7. Recognize that folks may have a hard time identifying what they need for accessibility. As I said in my last post, I found myself struggling to identify what my daughter needed most of the time she was in high school, regularly asking for what would have helped in the last situation rather than in the current situation. It can be helpful to adopt a spirit of problem-solving or trial-and-error.
  8.  Model identifying and asking for the support you need so that folks who don’t know how to do it can learn. Talk explicitly about how you have asked for changes to be made in workplaces or classrooms. This provides guidance for other folks and also normalizes asking for support. Whether or not you are disabled, you have probably at some point asked a boss, colleague, professor, or classmate to do something differently to make success more possible for you—talk about it. You might talk about how you asked someone to reschedule a meeting for a time when you are more alert, or how you requested that the IT department deviate from the standard issue software or laptop to make your computer better suited to you, or the time you suggested a different timeline for a project to avoid being stretched too thin.

All of these suggestions boil down to acknowledging that one-size-does-not-fit-all, inviting feedback, and then trying to act on the feedback. Ideally, you are a professor or workplace supervisor because you want people to succeed, so having these conversations about what folks need to attain success should align well already with what you’re doing.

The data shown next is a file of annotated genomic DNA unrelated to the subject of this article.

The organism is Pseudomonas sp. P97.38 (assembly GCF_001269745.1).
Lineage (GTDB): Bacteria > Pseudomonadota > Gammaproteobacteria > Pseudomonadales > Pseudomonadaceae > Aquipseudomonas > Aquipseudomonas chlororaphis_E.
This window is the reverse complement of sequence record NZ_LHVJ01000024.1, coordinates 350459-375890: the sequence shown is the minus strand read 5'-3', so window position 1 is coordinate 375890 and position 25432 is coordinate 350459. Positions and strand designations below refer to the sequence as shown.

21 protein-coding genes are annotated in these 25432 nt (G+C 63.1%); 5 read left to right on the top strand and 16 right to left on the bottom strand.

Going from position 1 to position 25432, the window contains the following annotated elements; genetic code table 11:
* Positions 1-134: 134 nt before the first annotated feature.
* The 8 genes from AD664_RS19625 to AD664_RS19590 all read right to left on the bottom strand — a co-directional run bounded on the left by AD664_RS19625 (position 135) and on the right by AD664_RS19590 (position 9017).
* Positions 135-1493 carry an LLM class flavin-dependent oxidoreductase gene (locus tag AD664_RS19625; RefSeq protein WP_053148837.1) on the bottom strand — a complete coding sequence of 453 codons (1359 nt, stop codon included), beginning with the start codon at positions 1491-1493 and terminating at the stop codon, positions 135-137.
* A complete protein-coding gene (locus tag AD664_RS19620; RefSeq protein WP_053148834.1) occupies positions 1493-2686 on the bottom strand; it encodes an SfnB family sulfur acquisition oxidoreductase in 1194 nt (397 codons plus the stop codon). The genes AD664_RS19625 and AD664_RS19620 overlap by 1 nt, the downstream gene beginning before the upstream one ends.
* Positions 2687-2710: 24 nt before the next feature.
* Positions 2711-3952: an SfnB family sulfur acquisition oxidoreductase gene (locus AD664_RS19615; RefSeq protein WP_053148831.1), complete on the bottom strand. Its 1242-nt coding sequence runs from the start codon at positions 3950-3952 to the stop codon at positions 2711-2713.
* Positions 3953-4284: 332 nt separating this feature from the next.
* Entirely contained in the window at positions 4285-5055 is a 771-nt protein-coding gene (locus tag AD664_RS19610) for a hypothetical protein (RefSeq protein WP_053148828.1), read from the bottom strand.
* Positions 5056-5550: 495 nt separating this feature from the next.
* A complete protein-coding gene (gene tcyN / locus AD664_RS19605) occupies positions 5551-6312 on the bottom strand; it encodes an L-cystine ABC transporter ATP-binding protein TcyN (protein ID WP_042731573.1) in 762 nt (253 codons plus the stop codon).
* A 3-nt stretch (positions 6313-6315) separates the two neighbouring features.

Identifying Accommodations Is Harder than You Think

I’ve previously blogged about the access fatigue that comes along with asking for accommodations. Before you can even ask for accommodations, though, you need to know what to ask for, and that’s more difficult than it may seem.

With my low vision, for example, it may seem obvious that I need good lighting, but what exactly is good lighting? It’s not as simple as buying a good bright lamp. Most of the time, I need bright, preferably natural, light, with no shadows. But if my eyes have been working a lot, like if I’ve been reading or staring at a screen for several hours, that same light can hurt my eyes.

The lighting is part of what I need, but it is not, by itself, enough. I also need to be able to give my eyes frequent breaks and to limit the amount of work my eyes have to do in a day. “Work,” for my eyes, is anything that requires them to focus, including reading, using a computer, being in a remote meeting, and looking where I’m going when I am walking. Back when I was working on campus, if I had several meetings in different buildings, my eyes would be very tired by midday from me having to look where I was walking. When my eyes are tired, they don’t focus, making reading impossible.

I do not need large print to read, but I do need a serif font, and high contrast between the print and the background. Even with the right font and contrast, I often can’t tell the difference between the letters B, E, and the number 8; the letter Z and the number 2;  the letters F, K, P, R, and sometimes A; and the letters C, G, Q, O, and sometimes D. (Lowercase letters are equally confusing but in different ways. I recently realized that I had been misreading words spray-painted on a junction box I pass everyday while walking the dogs: I had misread “don’t make me dream alone” as “don’t make mr dream alone.” For over a year, I’ve wondered about who “mr” is and why he has to dream alone. I just realized my mistake earlier this week.)